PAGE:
From The World of Venice by Jan Morris:

“It is a strange little building. Its campanile, now silent, is so surrounded by tall buildings and chimneys that you can hardly see it; its façade is unobtrusively hidden away in a row of houses, and only the cross on the door shows that it is a church at all. Inside it is shabby but brightly decorated, and the floor of the vestibule is covered with memorial slabs, extolling the virtues of eminent Venetian Armenians – “He lived as a Lion…” says one, “Died as a swan and will rise as a Phoenix.”

Even though it's hidden, it's not that hard to find thanks to these yellow signs in both Italian and Armenian. Follow the arrow, find the sotoportego, and then you'll find the entrance to the church (though you won't find it open unless you're very lucky).


Santa Croce degli Armeni


Santa Croce degli Armeni


Santa Croce degli Armeni

By the 12th century, the Armenian community was established in Venice, merchants and scholars who had fled the Turkish invasion of their homeland. They became one of the Venetian Republic’s wealthiest foreign communities and remain active today. The merchants had a warehouse in this part of sestiere San Marco, and in 1496 were given permission to build a church. It was rebuilt in 1682-8 and the campanile added then.

The Armenian religious order has a monastery and another church on the lagoon island of San Lazzaro degli Armeni. Strangely, Napoleon left the Armenians alone when he was on his church-closing rampage because of the important scholarly and scientific work being done by the Armenian monks.

Continue reading "Santa Croce degli Armeni" »

September 22, 2011

Open (Santa Croce degli Armeni)

Santa Croce degli Armeni

Thanks so much to Bert for sending these photos and allowing me to post them here. Bert is the only person I know who has found the Armenian church open! He said that some restoration work was going on, and he was able to look around for a bit and take a couple of photos. He didn't know it at the time, but the memorial slab below is the same one that Jan Morris described in her book and that I quoted in my post on this church.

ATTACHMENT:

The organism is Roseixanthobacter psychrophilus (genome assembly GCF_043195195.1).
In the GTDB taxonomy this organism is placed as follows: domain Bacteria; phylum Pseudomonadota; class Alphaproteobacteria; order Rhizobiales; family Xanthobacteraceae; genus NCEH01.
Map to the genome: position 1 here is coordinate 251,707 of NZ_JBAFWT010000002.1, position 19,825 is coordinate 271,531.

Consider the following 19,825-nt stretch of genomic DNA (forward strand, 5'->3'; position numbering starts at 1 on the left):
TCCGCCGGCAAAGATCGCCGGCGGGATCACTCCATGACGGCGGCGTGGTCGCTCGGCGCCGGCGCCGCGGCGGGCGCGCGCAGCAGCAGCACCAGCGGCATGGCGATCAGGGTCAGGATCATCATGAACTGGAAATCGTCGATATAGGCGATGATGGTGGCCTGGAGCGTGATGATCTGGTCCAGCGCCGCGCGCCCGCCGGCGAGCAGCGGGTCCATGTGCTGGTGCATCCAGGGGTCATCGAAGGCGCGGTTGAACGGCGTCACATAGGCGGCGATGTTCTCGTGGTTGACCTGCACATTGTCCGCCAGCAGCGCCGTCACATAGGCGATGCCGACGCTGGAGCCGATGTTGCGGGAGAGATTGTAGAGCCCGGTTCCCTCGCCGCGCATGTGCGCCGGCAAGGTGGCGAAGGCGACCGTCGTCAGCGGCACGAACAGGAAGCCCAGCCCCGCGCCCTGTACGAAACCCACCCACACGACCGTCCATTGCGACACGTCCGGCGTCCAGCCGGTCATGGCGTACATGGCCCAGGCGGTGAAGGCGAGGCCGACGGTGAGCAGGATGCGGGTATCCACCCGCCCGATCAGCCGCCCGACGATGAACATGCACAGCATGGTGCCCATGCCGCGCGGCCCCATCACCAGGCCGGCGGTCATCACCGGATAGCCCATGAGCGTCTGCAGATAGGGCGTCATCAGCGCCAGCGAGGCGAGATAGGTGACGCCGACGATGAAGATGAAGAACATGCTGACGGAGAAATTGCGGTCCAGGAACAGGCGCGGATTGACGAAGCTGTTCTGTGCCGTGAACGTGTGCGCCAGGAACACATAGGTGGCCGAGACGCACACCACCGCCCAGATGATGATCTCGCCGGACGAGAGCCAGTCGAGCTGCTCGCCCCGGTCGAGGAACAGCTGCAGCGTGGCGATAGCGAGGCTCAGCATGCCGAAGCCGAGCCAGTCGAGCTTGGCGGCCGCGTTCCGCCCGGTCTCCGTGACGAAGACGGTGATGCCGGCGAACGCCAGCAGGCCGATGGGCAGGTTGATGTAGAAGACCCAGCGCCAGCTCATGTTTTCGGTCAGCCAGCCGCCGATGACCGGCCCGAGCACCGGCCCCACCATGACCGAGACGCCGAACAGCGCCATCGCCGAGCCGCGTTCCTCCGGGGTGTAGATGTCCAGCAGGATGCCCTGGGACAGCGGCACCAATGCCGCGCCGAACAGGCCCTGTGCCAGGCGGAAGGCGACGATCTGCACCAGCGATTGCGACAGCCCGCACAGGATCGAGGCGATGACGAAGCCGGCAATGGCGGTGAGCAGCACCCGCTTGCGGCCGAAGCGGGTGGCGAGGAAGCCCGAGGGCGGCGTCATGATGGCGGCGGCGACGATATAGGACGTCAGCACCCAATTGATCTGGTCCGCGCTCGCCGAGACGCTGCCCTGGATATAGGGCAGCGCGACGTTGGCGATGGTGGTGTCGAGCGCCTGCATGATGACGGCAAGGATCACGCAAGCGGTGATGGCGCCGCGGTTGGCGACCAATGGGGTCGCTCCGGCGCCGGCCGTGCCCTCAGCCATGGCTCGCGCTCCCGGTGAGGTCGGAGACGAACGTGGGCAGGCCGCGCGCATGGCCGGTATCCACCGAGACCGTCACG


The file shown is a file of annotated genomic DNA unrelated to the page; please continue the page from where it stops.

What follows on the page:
This week on Venice Daily Photo, Bert has been sharing some wonderful photos of Palazzo Barbaro. Check them out!

Santa Croce degli Armeni

April 24, 2012

O is for Oratorio

In 2009, I wrote about the little pink Oratory of the Annunciation (Oratorio dell’ Annunziata) in campo Sant' Angelo in Venice. At that time, I'd walked by this place many times but it was always closed. I found it open in 2010 and was able to go inside to see the interior. It's a sweet little place, and I'm happy to share some photos of it.

It has a wooden beamed ceiling and some stained glass windows. Over the altar is a painting of the Annunciation by Antonio Triva (1626-1699).

Sant’Angelo (Oratorio dell’ Annunziata)


Sant’Angelo (Oratorio dell’ Annunziata)


This statue of Sant' Antonio di Padova dates back to 1800.

Sant’Angelo (Oratorio dell’ Annunziata)


The stained glass windows were casting some colorful reflections.

Sant’Angelo (Oratorio dell’ Annunziata)

Not only was the place open, but they had a brochure from which I learned that the oratory has another name (Chiesa Sant'Angelo degli Zoppi). "Zoppi" means "lame" and at one time, this little church was connected to a confraternity in Venice that took care of invalids and disabled sailors, and also provided dowries for their daughters. It was founded in the 10th century and rebuilt in 1700.

Sant’Angelo (Oratorio dell’ Annunziata)


Visit the home of ABC Wednesday to find more Round 10 participants!

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July 20, 2012

PhotoHunt: Music

San Maurizio is a deconsecrated church in Venice that's now a music museum (Il Museo della Musica di Venezia). More info about the church is here.

San Maurizio